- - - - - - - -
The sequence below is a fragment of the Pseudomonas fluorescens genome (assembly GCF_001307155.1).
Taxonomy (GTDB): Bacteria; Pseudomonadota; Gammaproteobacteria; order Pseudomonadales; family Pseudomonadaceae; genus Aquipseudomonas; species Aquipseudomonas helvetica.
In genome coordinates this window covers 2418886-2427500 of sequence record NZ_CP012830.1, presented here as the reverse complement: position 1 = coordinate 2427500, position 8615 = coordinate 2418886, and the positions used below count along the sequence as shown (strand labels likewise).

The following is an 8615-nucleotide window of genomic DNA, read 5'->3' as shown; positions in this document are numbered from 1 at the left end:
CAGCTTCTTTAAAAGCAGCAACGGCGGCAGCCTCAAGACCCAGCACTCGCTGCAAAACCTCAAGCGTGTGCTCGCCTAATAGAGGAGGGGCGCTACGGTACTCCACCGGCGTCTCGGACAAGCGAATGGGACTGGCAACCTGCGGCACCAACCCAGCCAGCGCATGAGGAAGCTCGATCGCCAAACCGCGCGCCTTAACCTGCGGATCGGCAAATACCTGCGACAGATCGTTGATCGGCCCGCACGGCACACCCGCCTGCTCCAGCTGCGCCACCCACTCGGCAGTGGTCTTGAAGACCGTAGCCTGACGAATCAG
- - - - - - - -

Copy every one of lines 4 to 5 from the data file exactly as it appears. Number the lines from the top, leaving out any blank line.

The following is an 8615-nucleotide window of genomic DNA, read 5'->3' as shown; positions in this document are numbered from 1 at the left end:
CAGCTTCTTTAAAAGCAGCAACGGCGGCAGCCTCAAGACCCAGCACTCGCTGCAAAACCTCAAGCGTGTGCTCGCCTAATAGAGGAGGGGCGCTACGGTACTCCACCGGCGTCTCGGACAAGCGAATGGGACTGGCAACCTGCGGCACCAACCCAGCCAGCGCATGAGGAAGCTCGATCGCCAAACCGCGCGCCTTAACCTGCGGATCGGCAAATACCTGCGACAGATCGTTGATCGGCCCGCACGGCACACCCGCCTGCTCCAGCTGCGCCACCCACTCGGCAGTGGTCTTGAAGACCGTAGCCTGACGAATCAG